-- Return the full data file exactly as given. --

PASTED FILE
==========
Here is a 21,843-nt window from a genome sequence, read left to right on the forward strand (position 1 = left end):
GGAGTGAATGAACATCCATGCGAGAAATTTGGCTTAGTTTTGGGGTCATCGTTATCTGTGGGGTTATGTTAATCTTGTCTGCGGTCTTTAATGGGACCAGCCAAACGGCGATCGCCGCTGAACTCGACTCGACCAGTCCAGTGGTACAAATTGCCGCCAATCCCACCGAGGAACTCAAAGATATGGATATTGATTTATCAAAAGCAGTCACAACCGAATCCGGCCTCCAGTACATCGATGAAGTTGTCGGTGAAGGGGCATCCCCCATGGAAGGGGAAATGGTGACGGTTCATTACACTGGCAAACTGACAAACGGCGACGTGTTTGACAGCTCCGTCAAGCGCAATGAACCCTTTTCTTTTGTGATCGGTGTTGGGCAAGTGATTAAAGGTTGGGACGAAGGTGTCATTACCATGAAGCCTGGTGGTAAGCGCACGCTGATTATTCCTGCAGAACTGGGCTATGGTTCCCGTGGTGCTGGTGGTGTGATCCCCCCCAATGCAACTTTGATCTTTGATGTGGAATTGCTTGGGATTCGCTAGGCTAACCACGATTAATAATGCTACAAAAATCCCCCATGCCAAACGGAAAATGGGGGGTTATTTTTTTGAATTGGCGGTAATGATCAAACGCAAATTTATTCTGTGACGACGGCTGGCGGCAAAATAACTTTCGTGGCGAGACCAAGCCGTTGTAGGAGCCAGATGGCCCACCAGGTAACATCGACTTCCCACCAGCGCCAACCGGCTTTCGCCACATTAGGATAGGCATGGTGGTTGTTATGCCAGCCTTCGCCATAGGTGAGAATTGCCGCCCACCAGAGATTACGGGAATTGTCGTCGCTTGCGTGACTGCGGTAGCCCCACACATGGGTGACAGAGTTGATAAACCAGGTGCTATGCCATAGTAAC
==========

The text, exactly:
Here is a 21,843-nt window from a genome sequence, read left to right on the forward strand (position 1 = left end):
GGAGTGAATGAACATCCATGCGAGAAATTTGGCTTAGTTTTGGGGTCATCGTTATCTGTGGGGTTATGTTAATCTTGTCTGCGGTCTTTAATGGGACCAGCCAAACGGCGATCGCCGCTGAACTCGACTCGACCAGTCCAGTGGTACAAATTGCCGCCAATCCCACCGAGGAACTCAAAGATATGGATATTGATTTATCAAAAGCAGTCACAACCGAATCCGGCCTCCAGTACATCGATGAAGTTGTCGGTGAAGGGGCATCCCCCATGGAAGGGGAAATGGTGACGGTTCATTACACTGGCAAACTGACAAACGGCGACGTGTTTGACAGCTCCGTCAAGCGCAATGAACCCTTTTCTTTTGTGATCGGTGTTGGGCAAGTGATTAAAGGTTGGGACGAAGGTGTCATTACCATGAAGCCTGGTGGTAAGCGCACGCTGATTATTCCTGCAGAACTGGGCTATGGTTCCCGTGGTGCTGGTGGTGTGATCCCCCCCAATGCAACTTTGATCTTTGATGTGGAATTGCTTGGGATTCGCTAGGCTAACCACGATTAATAATGCTACAAAAATCCCCCATGCCAAACGGAAAATGGGGGGTTATTTTTTTGAATTGGCGGTAATGATCAAACGCAAATTTATTCTGTGACGACGGCTGGCGGCAAAATAACTTTCGTGGCGAGACCAAGCCGTTGTAGGAGCCAGATGGCCCACCAGGTAACATCGACTTCCCACCAGCGCCAACCGGCTTTCGCCACATTAGGATAGGCATGGTGGTTGTTATGCCAGCCTTCGCCATAGGTGAGAATTGCCGCCCACCAGAGATTACGGGAATTGTCGTCGCTTGCGTGACTGCGGTAGCCCCACACATGGGTGACAGAGTTGATAAACCAGGTGCTATGCCATAGTAAC